There are sources from which farm labor can be recruited right here at home. In some cases farmers who have only sufficient acreage or livestock for part-time employment can increase their productive capacity by assisting neighbors, especially in haying and in harvesting grain crops. Boys in towns who are not of military age can be trained to do farm work. The men of the villages and towns can volunteer to help as needed--most of them spending only a portion of the time which can be spared from their regular occupations. The women and girls from urban communities can do important work, also. There is much food to conserve for winter use. Some of this can be done on the share in farm homes, in other cases community canning centers may be provided. There are also hay and harvest crews to cook for and farm chores to be done.

Some labor will be brought in from surplus areas, especially during periods of emergency. It is as yet uncertain how much help of this type will be available. Some experienced farm workers past 38 years of age are being returned from the Army to the farm. Recognition has been given to the vital need for essential farm workers through deferred classification under the Selective Service program, and some farm workers are returning from employment in construction camps and war industries.

In the main, however, the farm labor shortage is an immediate and pressing problem demanding immediate action. Recent surveys made by County USDA War Boards indicate the probably shortage of farm labor in Kansas by months: April-5,000; May-7,000; June-20,000; July-25,000. This shortage must be supplied. It may take two boys to make one man, or three businessmen to replace one skilled farmer, but the help that is here must be utilized. It will take patience on the part of the farmer to train unskilled help. It will also require that sacrifices be made by townspeople unused to farm work under summer sun. All of this is incidental to getting the job done.

It will take Kansas beef and Kansas bread to feed the liberty-loving people who fight and work and sacrifice in this war against oppression and tyranny. Kansas eggs and Kansas bacon will also help to start the day for our boys wherever they may be in allparts of this world-wide conflict. What a wonderful thing it is to want to help in a great cause, and how much more splendid it is to be able to help abundantly. Food alone will not win the war and write the peace, but the lack of the right kind of food in the right amounts in the right places at the right time can lose the war and make peace impossible.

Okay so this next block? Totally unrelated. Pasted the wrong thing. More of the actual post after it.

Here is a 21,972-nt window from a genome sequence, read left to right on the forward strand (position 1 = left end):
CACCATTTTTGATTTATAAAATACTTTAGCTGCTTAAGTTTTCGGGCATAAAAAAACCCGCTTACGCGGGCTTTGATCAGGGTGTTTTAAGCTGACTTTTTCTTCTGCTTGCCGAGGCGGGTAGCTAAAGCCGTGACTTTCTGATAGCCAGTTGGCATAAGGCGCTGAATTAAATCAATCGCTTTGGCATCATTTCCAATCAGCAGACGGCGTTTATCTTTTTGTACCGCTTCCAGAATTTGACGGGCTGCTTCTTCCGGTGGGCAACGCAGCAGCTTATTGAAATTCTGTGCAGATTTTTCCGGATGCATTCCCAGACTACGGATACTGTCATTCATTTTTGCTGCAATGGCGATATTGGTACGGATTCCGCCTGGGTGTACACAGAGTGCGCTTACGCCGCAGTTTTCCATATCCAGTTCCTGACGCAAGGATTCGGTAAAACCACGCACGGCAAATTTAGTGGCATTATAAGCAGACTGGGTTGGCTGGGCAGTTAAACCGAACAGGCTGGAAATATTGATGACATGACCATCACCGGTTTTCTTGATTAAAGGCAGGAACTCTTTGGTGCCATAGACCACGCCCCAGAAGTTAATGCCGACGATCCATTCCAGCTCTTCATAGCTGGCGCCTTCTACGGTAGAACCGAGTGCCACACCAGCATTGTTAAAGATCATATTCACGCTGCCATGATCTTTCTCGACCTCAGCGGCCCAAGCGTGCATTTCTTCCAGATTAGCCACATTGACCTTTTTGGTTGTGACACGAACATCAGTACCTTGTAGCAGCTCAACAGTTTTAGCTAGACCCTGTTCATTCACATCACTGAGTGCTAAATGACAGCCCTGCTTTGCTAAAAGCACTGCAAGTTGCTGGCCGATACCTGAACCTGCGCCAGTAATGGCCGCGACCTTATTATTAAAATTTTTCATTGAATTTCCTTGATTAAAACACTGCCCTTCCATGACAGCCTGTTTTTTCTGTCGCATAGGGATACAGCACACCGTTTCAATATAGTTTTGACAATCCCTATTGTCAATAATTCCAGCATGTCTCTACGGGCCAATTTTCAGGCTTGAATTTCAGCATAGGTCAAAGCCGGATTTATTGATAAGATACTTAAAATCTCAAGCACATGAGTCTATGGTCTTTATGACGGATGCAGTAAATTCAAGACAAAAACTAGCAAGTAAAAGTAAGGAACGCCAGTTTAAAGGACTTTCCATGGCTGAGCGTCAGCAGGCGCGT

It takes labor to produce food. Kansans are united in a common cause. Let there be no division lines between the people of the town and the people of the farm. All can be mutually helpful. The smallest Victory Garden and the largest ranch can both make important contributions to the food supply. The 1943 crop is the responsibility of all. It is equally important for those who can help to volunteer their services, and for those who need assistance to use these volunteers as effectively as possible. Each community and each neighborhood will organize in such manner that there will be no idle hands when important work needs doing.

A comparison of the 1943 Kansas food production goals with those of 1942 clearly shows the great increase needed and the tremendous importance of Kansas agricultural production:


Item Unit 1942 1943 Percent
for 1943
Eggs Dozen 1,896,000 2,160,000 14
Milk Pounds 3,301,000,000 3,320,000,000 1
Chickens Number
31,194,000 34,937,000 12
Turkeys Number
1,064,000 1,224,000 15
Cattle and calves Number
1,787,120 2,008,000 12
Spring and fall pigs Number
3,234,000 *4,206,000 30
Sheep and lambs Number
1,123,200 1,248,000 11
Milk cows Number 773,000 796,000 3
Corn 3,254,000 3,600,000 11
Grain Sorghums Acres 1,574,000 1,800,000 14
Irish Potatoes Acres 24,000 30,000 21
Sweet Potatoes Acres 2,500 5,000 100
Flaxseed Acres 280,000 320,000 14
Soybeans Acres 212,000 275,000 30
**Oats Acres 1,970,000 1,872,000 **
**Barley Acres 1,803,000 1,713,000 **
Wheat Acres 11,372,000 11,234,000

*The state goal for hogs is figured on a litter average of 6 pigs.

**Decreased acreage in these two crops is to provide for increased acreage in corn, grain sorghums, and other food and feed crops.

These goals represent the absolute minimum of food and fiber needed to adequately supply the needs of our Armed Forces, our Allies, and our own civilian population.

L. C. Williams. April 14, 1943